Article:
What is self-pity?
When we pity ourselves, we tend to dwell self-indulgently on our own sorrows or misfortunes. While you were in active addiction you may have felt so much guilt and shame that you disliked yourself. It’s natural that you harbor strong feelings of self-pity if you feel that addiction has stripped all the good things from your life. But now that you’re working on your ongoing recovery, you’ll need to learn to let go of the past and start working on rebuilding a positive life in the present. Working the Twelve Steps will help you regain sanity and embrace a new, healthy life that you can feel good about. In your new, sober life, gratitude will eventually replace self-pity.
How can you rid yourself of self-pity?
Relief from self-pity is one of the Twelve Promises of sobriety. The Twelve Promises describe the benefits you will gain if you work hard on the Twelve Steps. They describe the joys of living a healthy life of recovery—a joyous state that is the reward you will earn for ongoing abstinence and hard work.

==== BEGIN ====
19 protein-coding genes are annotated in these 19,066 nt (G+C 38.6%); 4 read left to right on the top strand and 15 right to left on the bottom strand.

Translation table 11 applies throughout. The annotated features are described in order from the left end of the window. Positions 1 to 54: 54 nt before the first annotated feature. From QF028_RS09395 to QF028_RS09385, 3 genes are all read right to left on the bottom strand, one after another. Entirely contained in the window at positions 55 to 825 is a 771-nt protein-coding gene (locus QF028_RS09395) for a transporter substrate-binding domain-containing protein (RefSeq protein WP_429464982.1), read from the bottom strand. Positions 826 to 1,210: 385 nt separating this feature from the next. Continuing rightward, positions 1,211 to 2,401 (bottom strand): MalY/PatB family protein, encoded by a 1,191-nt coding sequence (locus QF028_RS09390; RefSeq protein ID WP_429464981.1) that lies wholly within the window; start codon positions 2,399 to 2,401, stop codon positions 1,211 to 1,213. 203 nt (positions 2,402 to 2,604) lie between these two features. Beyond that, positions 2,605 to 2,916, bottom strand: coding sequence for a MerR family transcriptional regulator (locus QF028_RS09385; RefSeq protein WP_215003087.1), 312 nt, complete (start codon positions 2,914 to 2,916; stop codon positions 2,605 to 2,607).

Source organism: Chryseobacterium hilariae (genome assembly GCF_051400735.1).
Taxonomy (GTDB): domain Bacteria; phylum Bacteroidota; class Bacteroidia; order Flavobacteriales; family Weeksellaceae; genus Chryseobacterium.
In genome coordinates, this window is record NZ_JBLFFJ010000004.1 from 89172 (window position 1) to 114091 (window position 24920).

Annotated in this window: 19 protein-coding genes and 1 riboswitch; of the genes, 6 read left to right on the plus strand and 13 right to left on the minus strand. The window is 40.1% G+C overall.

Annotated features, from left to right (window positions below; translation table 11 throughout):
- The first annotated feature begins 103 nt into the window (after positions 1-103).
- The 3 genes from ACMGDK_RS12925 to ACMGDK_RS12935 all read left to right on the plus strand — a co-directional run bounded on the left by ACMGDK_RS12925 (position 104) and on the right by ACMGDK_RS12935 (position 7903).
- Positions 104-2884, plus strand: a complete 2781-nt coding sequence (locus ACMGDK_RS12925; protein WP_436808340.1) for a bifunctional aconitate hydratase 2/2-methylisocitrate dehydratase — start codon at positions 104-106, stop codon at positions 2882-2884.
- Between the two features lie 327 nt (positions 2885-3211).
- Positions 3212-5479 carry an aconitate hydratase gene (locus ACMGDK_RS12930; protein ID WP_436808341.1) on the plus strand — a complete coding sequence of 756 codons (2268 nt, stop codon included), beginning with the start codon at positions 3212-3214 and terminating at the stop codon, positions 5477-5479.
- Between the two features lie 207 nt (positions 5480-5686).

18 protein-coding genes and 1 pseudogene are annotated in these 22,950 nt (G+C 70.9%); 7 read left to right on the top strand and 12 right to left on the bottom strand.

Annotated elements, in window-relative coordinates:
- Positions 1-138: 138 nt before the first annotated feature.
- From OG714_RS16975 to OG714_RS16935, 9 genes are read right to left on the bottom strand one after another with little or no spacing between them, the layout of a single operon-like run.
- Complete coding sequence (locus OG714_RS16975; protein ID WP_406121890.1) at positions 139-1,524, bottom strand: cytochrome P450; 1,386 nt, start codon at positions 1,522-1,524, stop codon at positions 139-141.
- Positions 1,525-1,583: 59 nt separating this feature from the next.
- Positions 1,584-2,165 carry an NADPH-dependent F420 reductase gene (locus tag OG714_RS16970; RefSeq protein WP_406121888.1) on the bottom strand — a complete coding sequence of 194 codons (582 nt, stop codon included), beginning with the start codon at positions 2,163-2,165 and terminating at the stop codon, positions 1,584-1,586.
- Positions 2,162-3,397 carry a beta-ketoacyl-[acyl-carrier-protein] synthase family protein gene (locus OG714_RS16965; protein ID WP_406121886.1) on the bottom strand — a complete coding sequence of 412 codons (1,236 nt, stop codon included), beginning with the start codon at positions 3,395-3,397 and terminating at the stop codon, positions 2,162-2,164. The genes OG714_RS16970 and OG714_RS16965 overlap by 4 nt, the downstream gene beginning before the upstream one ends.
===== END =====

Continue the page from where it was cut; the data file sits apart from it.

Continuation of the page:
The Fifth Promise says: Feelings of uselessness and self-pity disappear.
You may have heard the phrase “working a good program” in treatment
or in your Twelve Step group. What exactly does that mean? How do you know when you’re working a good program? You’ll know it by how you feel. When you feel centered because you aren’t acting out of ego and selfishness, when your interior life is steady, and when you can respond to daily living with maturity, you’ll feel that you’re working a good program.
If not dealt with, self-pity can become a trap that is very difficult to get out of. Success in the Twelve Step program is found when you deny your self-will and self-pity, and begin to focus on your Higher Power’s will and the needs of others.